There is another form of dancing, which raises emotions that are quite different. Satan promises us a freedom which is really bondage. Reading from the Gospel of Mark:

For Herod himself had sent men who arrested John, bound him, and put him in prison on account of Herodias, his brother Philip’s wife, because Herod had married her. For John had been telling Herod, “It is not lawful for you to have your brother’s wife.” And Herodias had a grudge against him, and wanted to kill him. But she could not, for Herod feared John, knowing that he was a righteous and holy man, and he protected him. When he heard him, he was greatly perplexed; and yet he liked to listen to him. But an opportunity came when Herod on his birthday gave a banquet for his courtiers and officers and for the leaders of Galilee. When his daughter Herodias came in and danced, she pleased Herod and his guests; and the king said to the girl, “Ask me for whatever you wish, and I will give it.” And he solemnly swore to her, “Whatever you ask me, I will give you, even half of my kingdom.” She went out and said to her mother, “What should I ask for?” She replied, “The head of John the baptizer.” Immediately she rushed back to the king and requested, “I want you to give me at once the head of John the Baptist on a platter.”   (Mark 6:17-29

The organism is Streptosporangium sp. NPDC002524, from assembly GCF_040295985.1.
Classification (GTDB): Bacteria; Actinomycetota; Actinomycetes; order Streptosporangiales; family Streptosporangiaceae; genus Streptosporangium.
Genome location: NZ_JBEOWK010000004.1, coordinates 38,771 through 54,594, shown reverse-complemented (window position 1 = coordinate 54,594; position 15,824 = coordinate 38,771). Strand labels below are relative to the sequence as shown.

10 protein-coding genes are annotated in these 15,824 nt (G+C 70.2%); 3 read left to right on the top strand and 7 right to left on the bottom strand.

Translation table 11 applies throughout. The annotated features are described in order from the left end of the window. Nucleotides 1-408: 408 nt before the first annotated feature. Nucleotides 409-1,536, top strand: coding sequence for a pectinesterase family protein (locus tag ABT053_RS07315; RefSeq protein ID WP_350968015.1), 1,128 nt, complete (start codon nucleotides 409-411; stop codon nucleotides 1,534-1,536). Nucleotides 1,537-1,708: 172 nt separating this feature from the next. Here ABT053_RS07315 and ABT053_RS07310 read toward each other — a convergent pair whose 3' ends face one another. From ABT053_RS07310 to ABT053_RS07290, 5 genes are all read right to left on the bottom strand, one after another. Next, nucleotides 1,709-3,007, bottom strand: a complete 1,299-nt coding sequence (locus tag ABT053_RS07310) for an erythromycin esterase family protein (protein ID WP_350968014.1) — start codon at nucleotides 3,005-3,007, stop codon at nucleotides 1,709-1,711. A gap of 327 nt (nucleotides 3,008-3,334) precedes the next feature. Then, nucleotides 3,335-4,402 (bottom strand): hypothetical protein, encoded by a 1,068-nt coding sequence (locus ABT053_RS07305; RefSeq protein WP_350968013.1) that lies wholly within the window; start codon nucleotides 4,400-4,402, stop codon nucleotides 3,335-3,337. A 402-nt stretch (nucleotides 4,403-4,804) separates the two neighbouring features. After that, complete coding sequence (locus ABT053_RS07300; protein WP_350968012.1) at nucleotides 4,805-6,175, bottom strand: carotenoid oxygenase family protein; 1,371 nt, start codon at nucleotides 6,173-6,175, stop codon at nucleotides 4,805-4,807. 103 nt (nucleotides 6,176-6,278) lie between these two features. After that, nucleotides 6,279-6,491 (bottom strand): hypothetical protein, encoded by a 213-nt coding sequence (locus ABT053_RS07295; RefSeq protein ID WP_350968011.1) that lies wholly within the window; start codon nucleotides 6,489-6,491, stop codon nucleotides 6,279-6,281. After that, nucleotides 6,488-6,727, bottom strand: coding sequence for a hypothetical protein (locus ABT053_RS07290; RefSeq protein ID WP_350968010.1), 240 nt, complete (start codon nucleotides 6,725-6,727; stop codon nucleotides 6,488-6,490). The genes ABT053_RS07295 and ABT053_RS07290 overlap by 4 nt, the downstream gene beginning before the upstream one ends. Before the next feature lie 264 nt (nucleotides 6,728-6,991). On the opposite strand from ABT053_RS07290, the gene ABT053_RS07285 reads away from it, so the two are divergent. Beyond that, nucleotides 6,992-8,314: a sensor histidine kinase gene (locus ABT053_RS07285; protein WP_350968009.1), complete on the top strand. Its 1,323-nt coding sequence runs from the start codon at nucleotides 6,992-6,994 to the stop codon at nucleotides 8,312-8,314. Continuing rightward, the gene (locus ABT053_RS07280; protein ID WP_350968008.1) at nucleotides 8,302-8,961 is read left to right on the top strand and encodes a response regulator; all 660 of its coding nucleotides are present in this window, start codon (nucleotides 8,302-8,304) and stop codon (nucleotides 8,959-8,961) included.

The freedom that Satan promises is a lie. Herod was elated, but then he found himself trapped.

The ApostlePaul wrote:

For freedom Christ has set us free. Stand firm, therefore, and do not submit again to a yoke of slavery.   (Galatians 5:1)

The commandments of the Lord are not the bondage that Satan tells us. They set us free from the way of sin and dearth. Satan’s freedom is a false promise that leads to destruction.

We  are born to dance. But we must choose who will dance before. Will we dance for joy, or will we dance to our own shame, finally realizing that we have made wrong choices? It is not to late to switch partners. Today is the day we are invited to dance before the King of kings and Lord of lords.

 

Track 2: Suggestions

Amos 7:7-15
Psalm 85:8-13
Ephesians 1:3-14
Mark 6:14-29

The reading from the prophet Amos and the Gospel reading seem to suggest an issue that resonates with us today. Should the Church and State be separated? Does the Church have any right to set the agenda for  government?